GeoSlavery: Big Brother
This type of surveillance constitutes an invasive and unnecessary intrusion into the privacy of our municipal workforce. It is also an attack on working class people because it only applies to those at the lower end of the pay scaleâ€”managers and supervisors are exempt.
“Big Brother” has its eye on New York City.
The Bloomberg Administration has implemented a program that requires hundreds of New York City Employees to place their hand in a machine called a biometric hand scanner, to record their start and end of work time.
The biometric units take a reading of the unique shape of each employee’s hand -and matches it against a databank template- when they clock in or out each day. The palm scanners are a part of the City’s new electronic timekeeping system called “City Time.”
So far, the Bloomberg Administration, has devoted more than $240 million toward this system, which is currently implemented in over 14 City Agencies, with plans to eventually implement it in almost every Agency. Many union leaders and members, civil servants, civil liberty groups and labor activists attended a recent City Council hearing to express their adamant opposition to the system.
Union leaders expressed that the new system may violate city labor agreements because it was started without union consent or input. Since the city has refused negotiations or discussions regarding implementation of the plan, they have initiated legal petitions which are currently being heard in court.
Union leaders and city workers, testified that they support the full automation of timekeeping including electronic submission of timesheets, and that their complaint is limited to the use of biometric scanners. They argued that accurate timekeeping could be achieved without the expensive biometric hand scanners.
They further pointed out that the hand scanners have nothing to do with site security. The devices are positioned inside agency facilities and are used by employees only after they already have swiped key cards or punched in an ID code for secure entry. Workers have testified that they have felt embarrassed, degraded and demoralized having to insert a body part into a piece of equipment each time they enter or leave as if they cannot be trusted to honestly record their time.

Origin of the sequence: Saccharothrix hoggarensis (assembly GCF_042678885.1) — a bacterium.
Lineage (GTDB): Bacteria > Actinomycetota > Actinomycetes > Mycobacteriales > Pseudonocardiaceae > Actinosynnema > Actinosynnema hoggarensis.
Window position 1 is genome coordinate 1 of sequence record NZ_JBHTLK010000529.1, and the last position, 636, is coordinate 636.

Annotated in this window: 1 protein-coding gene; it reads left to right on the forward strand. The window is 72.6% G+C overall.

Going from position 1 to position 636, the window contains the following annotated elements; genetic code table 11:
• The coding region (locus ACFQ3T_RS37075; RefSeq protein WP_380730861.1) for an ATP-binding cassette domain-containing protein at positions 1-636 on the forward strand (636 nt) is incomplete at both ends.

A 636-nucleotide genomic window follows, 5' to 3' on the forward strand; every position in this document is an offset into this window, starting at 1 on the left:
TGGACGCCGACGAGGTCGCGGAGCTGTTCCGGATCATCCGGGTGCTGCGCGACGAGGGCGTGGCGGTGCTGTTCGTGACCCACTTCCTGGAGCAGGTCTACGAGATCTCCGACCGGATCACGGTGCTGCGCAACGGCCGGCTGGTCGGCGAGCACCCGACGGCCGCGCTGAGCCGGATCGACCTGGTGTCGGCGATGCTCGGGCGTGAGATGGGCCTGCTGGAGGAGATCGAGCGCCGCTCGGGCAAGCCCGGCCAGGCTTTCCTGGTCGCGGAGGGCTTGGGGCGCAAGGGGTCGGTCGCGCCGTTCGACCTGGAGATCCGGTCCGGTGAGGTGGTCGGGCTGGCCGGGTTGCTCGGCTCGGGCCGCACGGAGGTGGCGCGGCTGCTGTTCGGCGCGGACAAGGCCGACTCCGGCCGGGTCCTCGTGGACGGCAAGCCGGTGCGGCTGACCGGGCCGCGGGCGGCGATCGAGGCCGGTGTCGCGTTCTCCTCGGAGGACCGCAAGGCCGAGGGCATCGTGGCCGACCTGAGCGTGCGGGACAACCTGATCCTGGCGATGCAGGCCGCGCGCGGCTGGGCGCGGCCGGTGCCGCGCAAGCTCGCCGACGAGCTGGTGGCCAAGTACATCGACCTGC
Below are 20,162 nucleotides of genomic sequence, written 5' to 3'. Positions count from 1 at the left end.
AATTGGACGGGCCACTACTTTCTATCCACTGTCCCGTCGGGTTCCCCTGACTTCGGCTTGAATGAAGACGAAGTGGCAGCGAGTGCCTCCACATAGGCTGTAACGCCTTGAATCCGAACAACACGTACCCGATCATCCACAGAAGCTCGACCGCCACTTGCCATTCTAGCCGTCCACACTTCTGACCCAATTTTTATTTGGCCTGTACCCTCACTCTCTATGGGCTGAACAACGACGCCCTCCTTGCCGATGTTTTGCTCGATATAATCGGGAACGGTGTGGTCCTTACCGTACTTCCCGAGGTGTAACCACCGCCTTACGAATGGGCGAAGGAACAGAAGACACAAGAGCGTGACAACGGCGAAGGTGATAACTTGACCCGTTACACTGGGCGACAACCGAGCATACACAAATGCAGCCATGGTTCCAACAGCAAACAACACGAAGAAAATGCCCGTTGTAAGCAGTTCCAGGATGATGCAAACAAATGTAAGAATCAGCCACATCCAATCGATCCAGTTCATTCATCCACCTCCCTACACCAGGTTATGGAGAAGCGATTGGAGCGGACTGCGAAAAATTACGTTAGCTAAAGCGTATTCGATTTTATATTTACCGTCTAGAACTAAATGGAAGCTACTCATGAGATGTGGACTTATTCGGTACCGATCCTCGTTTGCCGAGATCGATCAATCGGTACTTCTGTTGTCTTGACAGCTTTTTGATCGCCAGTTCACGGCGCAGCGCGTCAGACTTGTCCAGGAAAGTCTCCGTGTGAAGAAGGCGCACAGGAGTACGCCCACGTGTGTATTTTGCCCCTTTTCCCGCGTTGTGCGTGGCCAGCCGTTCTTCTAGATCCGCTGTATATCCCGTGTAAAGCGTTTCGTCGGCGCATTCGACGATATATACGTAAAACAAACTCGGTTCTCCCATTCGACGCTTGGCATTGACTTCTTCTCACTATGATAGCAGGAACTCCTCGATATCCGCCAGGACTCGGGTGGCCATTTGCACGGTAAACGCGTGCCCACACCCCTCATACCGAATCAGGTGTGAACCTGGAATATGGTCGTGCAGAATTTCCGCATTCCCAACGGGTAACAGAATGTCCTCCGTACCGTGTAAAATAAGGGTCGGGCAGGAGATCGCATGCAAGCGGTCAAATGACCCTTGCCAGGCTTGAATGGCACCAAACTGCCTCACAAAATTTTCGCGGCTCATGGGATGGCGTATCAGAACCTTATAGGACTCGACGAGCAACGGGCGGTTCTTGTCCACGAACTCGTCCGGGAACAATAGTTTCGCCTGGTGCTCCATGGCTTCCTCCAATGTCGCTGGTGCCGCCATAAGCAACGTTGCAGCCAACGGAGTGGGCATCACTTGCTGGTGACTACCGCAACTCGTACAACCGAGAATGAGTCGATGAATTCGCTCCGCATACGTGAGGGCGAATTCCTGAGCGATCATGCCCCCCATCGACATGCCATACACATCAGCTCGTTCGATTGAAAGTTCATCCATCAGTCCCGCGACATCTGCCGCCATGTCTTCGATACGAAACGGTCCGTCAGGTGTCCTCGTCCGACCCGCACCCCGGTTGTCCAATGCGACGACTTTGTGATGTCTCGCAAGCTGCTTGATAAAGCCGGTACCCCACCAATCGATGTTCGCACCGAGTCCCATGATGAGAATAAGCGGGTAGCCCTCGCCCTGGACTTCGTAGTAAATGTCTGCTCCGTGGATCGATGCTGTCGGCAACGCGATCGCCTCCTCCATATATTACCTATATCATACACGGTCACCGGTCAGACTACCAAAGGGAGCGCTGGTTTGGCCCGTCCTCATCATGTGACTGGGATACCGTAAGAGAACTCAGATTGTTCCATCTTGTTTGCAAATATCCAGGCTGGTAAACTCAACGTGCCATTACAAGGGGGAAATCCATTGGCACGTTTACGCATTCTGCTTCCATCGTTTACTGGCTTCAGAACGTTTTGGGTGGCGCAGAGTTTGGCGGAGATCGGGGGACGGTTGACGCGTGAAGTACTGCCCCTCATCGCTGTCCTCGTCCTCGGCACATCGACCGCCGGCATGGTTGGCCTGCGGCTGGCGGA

There are also questions about the scanners being a health hazard, as scores of people are forced to share the same scanners. Employees are even required to remove any band aids, thus exposing any open wounds, putting both themselves and others at risk.
I believe that we should support and respect New York City’s Workforce, as well as support workplace technological advancements that offer employers, City Agencies and supervisors more efficient workplace benefits. However, biometric scanners go too far.
This type of surveillance constitutes an invasive and unnecessary intrusion into the privacy of our municipal workforce. It is also an attack on working class people because it only applies to those at the lower end of the pay scale—managers and supervisors are exempt.
It has been widely touted that biometrics and other forms of surveillance being used in today’s work place including Global Positioning Systems, “smart” cards, Interactive Voice Recognition systems, “data docking stations” and Data collection devices, and strategically placed cameras are part of an ever increasing “Big Brother” network that threatens to monitor and record the movements of virtually everyone in some way– all in the name of increasing security and efficiency.
But, security for whom? Security for the masses of the people, or security for a small elite who will feel much more “secure” if they can monitor the rest of us? This is further part of a new global movement toward what privacy rights organizations, civil liberty groups and the labor movement refer to as GeoSlavery - The abuse by government agencies and private businesses of technology originally developed for security purposes to be used as a remote control and enables employers to learn non-work related information including personal habits, tastes, and interests of employees.
One Union Leader testified “These systems are being used ...to reduce us to mere cogs in the machine. You have 60 minutes for lunch and not a minute more! You better run straight to your computer, not talk to anybody…log in, because that is now your timecard of record.
It is as if we are working in some textile mill in the 1820’s and when the whistle blows we had better all be sitting in front of our looms ready to go…As civil servants, we produce incredibly creative, thoughtful and substantive projects but this only happens when we are treated with respect and dignity, and these systems treat us with neither!”
Black Star News columnist Nayo Joy Simmons can be reached at email@example.com
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